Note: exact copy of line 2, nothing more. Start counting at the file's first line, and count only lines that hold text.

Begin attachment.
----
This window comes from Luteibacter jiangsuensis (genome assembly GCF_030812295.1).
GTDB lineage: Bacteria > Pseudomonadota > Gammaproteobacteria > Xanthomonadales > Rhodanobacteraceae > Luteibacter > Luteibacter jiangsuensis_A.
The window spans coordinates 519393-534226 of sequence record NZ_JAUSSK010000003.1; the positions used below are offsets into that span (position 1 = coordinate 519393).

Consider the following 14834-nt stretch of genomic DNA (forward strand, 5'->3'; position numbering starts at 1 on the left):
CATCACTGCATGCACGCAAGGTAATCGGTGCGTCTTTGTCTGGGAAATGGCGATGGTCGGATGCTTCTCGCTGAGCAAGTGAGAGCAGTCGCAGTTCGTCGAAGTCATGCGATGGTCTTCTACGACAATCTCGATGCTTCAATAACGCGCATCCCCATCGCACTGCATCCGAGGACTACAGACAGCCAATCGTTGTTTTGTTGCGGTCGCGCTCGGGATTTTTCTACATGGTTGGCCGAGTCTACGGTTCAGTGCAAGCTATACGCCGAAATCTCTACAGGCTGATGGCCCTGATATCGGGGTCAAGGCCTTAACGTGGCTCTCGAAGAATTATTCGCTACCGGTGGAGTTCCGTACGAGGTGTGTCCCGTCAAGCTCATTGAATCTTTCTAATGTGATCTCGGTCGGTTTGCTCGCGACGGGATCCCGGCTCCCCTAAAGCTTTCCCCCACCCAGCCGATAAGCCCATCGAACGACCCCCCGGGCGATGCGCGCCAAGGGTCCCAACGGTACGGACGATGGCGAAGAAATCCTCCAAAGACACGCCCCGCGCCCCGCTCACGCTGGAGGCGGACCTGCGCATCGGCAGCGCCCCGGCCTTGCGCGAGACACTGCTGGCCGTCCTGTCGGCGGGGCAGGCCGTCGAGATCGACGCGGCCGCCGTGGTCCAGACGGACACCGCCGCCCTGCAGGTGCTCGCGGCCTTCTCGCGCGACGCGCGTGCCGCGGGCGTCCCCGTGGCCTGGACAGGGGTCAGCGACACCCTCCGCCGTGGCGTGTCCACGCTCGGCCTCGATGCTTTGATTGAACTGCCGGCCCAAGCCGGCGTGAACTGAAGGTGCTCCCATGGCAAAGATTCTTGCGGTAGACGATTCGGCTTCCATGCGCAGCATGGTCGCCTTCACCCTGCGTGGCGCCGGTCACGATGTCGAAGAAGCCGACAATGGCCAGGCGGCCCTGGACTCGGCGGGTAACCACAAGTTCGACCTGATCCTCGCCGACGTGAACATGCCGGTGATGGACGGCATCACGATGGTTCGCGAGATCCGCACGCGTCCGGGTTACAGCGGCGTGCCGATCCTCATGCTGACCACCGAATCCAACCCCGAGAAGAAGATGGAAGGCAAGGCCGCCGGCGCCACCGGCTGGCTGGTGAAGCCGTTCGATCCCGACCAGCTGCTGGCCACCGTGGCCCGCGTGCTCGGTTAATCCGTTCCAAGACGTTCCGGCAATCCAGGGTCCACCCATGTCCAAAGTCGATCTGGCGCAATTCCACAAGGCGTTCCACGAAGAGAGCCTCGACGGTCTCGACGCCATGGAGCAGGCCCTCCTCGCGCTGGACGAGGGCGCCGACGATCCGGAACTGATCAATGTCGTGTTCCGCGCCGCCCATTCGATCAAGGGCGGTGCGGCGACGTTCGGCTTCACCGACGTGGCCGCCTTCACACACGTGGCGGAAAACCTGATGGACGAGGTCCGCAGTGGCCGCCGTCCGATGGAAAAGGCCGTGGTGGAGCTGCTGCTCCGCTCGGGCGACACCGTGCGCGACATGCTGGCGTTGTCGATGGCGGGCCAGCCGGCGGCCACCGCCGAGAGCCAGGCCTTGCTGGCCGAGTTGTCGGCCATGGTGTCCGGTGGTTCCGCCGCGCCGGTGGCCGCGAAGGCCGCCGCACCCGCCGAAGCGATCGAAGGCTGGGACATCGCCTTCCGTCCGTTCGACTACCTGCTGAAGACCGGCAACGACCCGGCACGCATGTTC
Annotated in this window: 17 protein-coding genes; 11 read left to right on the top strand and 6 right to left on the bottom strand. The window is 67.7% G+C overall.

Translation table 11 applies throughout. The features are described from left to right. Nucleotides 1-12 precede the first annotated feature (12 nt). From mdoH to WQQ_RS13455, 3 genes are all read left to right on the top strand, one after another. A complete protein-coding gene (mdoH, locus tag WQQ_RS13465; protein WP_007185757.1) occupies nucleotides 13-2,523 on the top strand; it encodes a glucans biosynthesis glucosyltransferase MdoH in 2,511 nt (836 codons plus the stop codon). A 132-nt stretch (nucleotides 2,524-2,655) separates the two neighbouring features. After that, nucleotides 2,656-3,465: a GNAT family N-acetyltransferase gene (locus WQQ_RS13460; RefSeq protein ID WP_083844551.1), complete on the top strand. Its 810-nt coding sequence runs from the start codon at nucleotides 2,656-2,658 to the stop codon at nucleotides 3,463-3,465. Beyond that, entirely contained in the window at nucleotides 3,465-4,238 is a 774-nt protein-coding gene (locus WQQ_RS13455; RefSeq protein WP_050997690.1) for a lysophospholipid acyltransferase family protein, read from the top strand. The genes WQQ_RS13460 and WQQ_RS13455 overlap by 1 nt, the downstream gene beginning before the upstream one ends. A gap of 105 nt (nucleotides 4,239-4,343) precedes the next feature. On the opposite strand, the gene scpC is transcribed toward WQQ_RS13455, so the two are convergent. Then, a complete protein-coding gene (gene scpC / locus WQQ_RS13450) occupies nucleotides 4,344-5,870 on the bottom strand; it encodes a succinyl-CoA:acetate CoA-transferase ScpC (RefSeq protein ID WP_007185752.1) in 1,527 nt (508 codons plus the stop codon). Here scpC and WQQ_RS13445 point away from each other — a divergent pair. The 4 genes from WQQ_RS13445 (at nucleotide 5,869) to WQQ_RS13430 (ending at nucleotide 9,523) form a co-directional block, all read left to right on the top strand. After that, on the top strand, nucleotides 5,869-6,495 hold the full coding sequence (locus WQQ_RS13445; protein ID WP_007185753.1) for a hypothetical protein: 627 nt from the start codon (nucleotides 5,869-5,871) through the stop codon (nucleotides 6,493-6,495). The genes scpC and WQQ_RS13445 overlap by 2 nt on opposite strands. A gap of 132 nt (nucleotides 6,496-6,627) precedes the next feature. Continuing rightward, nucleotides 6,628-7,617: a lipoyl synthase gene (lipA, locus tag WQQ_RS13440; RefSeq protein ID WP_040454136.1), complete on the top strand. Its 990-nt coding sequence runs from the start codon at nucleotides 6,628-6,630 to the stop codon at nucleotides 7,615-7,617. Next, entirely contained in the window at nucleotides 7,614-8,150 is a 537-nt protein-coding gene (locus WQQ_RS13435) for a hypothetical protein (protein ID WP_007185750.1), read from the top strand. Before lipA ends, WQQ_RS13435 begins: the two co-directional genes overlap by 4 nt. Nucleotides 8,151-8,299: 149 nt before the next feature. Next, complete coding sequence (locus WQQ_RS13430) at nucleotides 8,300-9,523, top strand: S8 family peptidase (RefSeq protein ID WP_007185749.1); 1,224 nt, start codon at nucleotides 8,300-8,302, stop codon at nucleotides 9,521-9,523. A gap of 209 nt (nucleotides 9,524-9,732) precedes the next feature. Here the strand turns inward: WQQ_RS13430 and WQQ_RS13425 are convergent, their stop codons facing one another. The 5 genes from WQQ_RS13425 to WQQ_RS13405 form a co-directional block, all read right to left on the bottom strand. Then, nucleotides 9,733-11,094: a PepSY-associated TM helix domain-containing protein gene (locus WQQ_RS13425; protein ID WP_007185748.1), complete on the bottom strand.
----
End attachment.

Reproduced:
GTDB lineage: Bacteria > Pseudomonadota > Gammaproteobacteria > Xanthomonadales > Rhodanobacteraceae > Luteibacter > Luteibacter jiangsuensis_A.